Well, there isn’t one, really. The points don’t matter, apart from few special cases like mentioned above. I summarized some key things for you all. There are the usual suspects: total points available in the season, the average points, and the standard deviation of points, which can be thought to proxy the competitive balance.

Comparison of point schemes summary

I also compared the percentage of points that ended up with the team finishing in the 1st place, 8th place (the last playoff spot if we didn’t have the pity playoffs), 10th place which is the last playoff place, and the team finishing last.

Lastly, I calculated the points-per-game average difference between 8th place finish and being dead last. That is, how many points per game, on average, would the last team have needed more to have a same point score as the 8th ranking team.

Obviously, the standard deviations between 3 point games and 2 point games cannot be compared. But we can compare the schemes with equal number of total points available per game. And contrary to intuition, the schemes that don’t allow for ties, that is when games have shootouts if needed, would produce a more balanced season. But the difference is very small!

If only 2 points were given in a game, Kärpät who won the regular season, managed to obtain a larger share of the points than with 3 point games. And if we consider the differences whether we have or don’t have ties, the seasons with shootouts gave the teams towards the bottom of the standings (10th and 14th place) a bigger share of the points. So it would seem allowing for ties polarized the point spread. But the differences are, again, very small. If 3 points are given in a game, the 0.08 percentage point difference for last place team, for example, translates to exactly one point!

All in all, it doesn’t really matter which points scheme we use. Which is not to say I don’t have a favorite one. Which one, you may ask? And on what grounds? Didn’t I just say it doesn’t matter?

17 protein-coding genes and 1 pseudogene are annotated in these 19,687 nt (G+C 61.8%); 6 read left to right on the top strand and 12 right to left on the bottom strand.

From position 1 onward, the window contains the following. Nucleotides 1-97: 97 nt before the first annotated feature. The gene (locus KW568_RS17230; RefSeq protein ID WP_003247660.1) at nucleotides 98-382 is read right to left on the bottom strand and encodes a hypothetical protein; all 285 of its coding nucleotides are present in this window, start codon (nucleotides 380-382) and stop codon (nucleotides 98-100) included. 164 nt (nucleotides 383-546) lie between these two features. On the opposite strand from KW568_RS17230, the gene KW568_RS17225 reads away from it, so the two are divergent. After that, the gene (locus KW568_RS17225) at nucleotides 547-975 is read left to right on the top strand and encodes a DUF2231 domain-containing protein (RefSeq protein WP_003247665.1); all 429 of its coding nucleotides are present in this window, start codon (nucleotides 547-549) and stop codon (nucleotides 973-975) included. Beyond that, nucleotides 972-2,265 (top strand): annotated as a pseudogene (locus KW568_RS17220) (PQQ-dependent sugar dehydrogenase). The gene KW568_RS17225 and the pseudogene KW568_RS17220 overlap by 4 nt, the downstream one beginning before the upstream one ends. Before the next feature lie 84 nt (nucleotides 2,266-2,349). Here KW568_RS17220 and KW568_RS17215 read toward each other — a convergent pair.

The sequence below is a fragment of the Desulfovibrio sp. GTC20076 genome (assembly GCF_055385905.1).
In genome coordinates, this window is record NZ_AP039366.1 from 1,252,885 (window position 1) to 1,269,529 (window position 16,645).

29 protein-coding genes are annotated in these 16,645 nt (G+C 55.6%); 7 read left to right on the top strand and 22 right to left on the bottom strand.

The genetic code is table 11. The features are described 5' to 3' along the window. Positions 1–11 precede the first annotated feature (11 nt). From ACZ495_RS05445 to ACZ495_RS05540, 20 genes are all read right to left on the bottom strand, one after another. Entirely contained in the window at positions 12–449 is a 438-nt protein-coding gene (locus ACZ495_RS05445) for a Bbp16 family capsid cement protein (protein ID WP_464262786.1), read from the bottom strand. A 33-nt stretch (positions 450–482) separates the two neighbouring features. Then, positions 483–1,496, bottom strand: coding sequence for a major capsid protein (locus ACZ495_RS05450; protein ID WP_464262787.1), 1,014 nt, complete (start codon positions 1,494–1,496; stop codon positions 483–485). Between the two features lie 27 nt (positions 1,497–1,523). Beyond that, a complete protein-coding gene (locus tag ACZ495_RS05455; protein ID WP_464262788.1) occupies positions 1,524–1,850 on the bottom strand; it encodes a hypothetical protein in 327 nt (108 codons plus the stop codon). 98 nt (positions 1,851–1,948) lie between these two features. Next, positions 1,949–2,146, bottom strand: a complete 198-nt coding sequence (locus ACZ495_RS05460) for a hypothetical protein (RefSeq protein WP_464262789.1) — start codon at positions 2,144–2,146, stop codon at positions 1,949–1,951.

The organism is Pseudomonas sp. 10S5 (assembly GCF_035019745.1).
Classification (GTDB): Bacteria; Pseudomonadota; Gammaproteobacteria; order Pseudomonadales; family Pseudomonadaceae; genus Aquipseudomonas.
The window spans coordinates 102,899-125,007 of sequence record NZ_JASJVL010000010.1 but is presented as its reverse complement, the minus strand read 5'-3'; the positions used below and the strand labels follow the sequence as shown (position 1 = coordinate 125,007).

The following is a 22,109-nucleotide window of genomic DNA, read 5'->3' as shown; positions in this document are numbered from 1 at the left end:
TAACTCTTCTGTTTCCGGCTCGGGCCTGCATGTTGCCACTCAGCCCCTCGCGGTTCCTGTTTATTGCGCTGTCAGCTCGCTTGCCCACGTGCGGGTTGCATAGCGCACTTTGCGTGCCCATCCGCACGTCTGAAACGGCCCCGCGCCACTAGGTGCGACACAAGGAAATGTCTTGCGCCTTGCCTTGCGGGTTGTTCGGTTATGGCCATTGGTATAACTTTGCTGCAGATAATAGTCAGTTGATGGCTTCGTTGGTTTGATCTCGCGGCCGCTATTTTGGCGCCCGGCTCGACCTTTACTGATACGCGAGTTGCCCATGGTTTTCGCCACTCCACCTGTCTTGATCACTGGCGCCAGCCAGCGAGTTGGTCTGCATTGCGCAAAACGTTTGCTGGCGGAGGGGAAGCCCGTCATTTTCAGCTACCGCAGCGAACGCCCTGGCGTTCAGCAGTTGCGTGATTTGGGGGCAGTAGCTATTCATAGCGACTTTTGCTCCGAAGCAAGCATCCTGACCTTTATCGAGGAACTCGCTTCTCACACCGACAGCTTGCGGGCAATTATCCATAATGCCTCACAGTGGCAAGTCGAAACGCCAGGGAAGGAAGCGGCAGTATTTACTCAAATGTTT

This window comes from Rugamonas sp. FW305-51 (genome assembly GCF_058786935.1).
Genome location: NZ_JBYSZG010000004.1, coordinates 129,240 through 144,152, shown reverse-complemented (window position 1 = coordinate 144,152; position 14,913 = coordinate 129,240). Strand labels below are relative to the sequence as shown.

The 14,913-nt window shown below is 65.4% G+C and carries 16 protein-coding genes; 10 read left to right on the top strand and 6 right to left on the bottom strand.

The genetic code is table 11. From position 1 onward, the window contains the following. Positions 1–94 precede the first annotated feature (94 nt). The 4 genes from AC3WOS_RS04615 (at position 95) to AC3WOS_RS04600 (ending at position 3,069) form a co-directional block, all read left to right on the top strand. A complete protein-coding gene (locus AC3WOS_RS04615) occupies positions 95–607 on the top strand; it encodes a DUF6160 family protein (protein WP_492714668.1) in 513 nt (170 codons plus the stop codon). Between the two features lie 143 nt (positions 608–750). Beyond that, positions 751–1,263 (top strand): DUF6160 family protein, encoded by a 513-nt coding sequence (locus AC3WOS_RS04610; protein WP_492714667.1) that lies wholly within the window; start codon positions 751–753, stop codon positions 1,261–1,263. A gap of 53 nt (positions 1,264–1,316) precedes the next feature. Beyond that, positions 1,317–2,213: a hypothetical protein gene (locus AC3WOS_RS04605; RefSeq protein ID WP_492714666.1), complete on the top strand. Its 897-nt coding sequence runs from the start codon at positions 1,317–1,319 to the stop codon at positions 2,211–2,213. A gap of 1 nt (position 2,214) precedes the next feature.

My suggestion

Personally, I’d like to see a 2 point per game plan put in place. Like I explained above, I’m not a fan of the “nice try, good effort” point given out to the teams when they make the overtime, regardless of who wins. A win is a win. Equally unsurprisingly to anyone who’s paid any attention to anything I’ve ever said, I’d get rid of the shootout and bring back ties. If the teams can’t hash it out within the agreed upon time frame, they are by definition equally good! And thus deserve to split the proverbial pie, with one point each.

But, here’s the twist! I’d double the overtime.

So instead of 5 extra minutes, there’d be 10. (You can keep the four-on-four if you wish. I’m not a fan, but I have been told, repeatedly, that I can’t always get what I want. So here I am, compromising.) 10 minutes of overtime with sudden death goal, and after that it’s a tie.

It’s not really that big of a deal, after all, in terms of game time. In 2014-15 season in the Finnish league 59 games out of 420 went to shootout. Which really are the games we’re considering here. If those games had been played with additional 5 minutes of overtime, and assuming no goals were scored so that the full 5 minutes was indeed played, that would have added a total of 295 minutes of game time to the season.

A team plays a total of 3600 minutes per season, without any overtime. So even if the same team had played all those 59 extra overtime games (that now went to shootout)? With the normal overtime + shootout, their season total would have been 3895 minutes of game time, plus shootout. Added to that the extra 5 minutes would have been a mere 8% increase to their game time.